Prayer: I know I am unworthy of your presence Lord, but I thank you with all my soul for your activity in my life. May I constantly remember that through you, we are made complete, and that, no matter what any human says, all of us are welcome in your loving embrace. Equally. No exceptions. Amen.

Daily Devotional 5-30-2012

Scripture: 2 Corinthians 5:18-19
All this is from God, troche who reconciled us to himself through Christ, ed and has given us the ministry of reconciliation; that is, store in Christ God was reconciling the world to himself, not counting their trespasses against them, and entrusting the message of reconciliation to us.

Thought for the Day: In the fascinating book, The Master and His Emissary, neurological psychologist Iain McGilchrist, describes an ongoing evolutionary battle between the two hemispheres of the human brain. The right hemisphere is responsible for empathy, the subtleties of relationship, faith, and emotional reactions to speech, sound and music. It’s our sensitive side. The left hemisphere is responsible for math, motor control, and the “re-presentation” of life in words. It’s our reality perceptor.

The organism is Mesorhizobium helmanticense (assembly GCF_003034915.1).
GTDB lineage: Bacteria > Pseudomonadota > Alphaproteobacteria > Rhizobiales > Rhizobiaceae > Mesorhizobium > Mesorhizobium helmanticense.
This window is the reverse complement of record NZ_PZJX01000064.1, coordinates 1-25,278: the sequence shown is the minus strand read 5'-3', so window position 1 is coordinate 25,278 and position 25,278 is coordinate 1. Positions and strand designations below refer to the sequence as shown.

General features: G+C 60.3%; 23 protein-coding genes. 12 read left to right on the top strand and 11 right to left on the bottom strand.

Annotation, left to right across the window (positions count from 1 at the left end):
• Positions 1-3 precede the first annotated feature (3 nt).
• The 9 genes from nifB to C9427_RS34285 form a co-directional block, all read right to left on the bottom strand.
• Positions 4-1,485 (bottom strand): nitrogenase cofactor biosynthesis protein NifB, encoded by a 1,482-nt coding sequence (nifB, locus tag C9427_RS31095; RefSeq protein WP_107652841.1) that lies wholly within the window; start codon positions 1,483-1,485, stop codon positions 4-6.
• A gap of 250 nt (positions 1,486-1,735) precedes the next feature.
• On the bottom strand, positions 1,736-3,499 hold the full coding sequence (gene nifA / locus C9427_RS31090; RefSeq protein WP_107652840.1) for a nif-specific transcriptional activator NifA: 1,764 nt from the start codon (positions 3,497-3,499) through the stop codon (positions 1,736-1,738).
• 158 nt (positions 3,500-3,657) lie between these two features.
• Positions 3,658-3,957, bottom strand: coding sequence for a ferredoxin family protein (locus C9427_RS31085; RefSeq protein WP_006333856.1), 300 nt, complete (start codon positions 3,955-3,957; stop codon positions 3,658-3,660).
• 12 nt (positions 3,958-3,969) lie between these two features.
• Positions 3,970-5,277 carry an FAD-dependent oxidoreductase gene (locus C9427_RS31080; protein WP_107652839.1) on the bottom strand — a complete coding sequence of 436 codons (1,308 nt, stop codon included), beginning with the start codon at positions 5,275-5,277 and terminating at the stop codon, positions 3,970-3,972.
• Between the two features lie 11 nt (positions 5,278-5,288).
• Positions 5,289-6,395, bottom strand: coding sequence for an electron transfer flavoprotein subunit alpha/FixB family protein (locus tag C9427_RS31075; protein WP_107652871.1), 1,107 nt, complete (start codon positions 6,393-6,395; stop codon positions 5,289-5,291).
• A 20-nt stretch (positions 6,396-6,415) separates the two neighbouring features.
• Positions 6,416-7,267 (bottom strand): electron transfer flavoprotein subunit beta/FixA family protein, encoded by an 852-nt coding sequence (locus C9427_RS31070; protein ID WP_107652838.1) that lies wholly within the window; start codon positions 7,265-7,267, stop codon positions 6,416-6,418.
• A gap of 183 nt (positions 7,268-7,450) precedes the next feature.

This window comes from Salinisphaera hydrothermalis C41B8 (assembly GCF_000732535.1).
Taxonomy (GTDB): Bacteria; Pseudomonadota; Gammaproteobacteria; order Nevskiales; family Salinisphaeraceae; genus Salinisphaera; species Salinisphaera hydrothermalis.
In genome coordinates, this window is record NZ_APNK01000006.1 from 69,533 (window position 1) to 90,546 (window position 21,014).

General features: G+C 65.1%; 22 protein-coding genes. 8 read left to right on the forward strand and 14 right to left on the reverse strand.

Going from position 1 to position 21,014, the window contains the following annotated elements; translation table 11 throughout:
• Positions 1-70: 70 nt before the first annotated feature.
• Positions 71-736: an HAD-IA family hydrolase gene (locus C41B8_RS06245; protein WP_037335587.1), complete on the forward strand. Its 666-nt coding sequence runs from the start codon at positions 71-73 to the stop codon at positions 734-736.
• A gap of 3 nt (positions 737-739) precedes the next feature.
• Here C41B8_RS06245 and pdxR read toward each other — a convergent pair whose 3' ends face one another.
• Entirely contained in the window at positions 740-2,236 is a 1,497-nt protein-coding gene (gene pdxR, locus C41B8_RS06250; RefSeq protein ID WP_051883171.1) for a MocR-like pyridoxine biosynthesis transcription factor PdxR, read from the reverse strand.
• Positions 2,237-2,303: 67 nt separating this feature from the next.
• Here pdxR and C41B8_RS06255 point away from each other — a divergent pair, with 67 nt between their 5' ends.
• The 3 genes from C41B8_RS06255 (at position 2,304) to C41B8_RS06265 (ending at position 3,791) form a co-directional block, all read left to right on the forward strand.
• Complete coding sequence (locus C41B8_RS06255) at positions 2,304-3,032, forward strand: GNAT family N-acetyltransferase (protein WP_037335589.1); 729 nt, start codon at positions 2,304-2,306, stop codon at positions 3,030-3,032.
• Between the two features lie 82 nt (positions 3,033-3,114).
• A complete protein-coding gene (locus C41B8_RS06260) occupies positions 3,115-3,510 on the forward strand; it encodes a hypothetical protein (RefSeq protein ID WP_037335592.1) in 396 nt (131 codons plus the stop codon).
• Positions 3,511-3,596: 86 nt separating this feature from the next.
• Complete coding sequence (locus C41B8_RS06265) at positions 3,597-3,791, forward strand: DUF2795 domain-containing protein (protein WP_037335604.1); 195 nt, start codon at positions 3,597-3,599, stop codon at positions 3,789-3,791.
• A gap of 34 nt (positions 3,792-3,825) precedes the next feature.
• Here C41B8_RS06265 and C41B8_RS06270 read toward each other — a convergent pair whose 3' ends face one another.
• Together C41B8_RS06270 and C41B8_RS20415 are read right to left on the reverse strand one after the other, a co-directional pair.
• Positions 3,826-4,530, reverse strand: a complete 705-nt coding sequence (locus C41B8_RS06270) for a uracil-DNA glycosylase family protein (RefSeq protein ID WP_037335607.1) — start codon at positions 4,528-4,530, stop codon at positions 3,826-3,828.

McGilchrist claims the two hemispheres are in constant competition, and that one of the left hemisphere’s strengths is its ability to declare itself dominant. Hence, the history of humankind, especially of the 20th century, is the history of the left hemisphere’s ability with math, tools, computers, and verbal thinking, to the point that left-hemisphere thinking has become institutionalized. The left hemisphere of our brains has been in control the last several thousand years, so that we now live in a world of its construct: mechanized, manipulative and competitive. It is an unsustainable model. The right hemisphere’s capacities for empathy and compassion have been marginalized.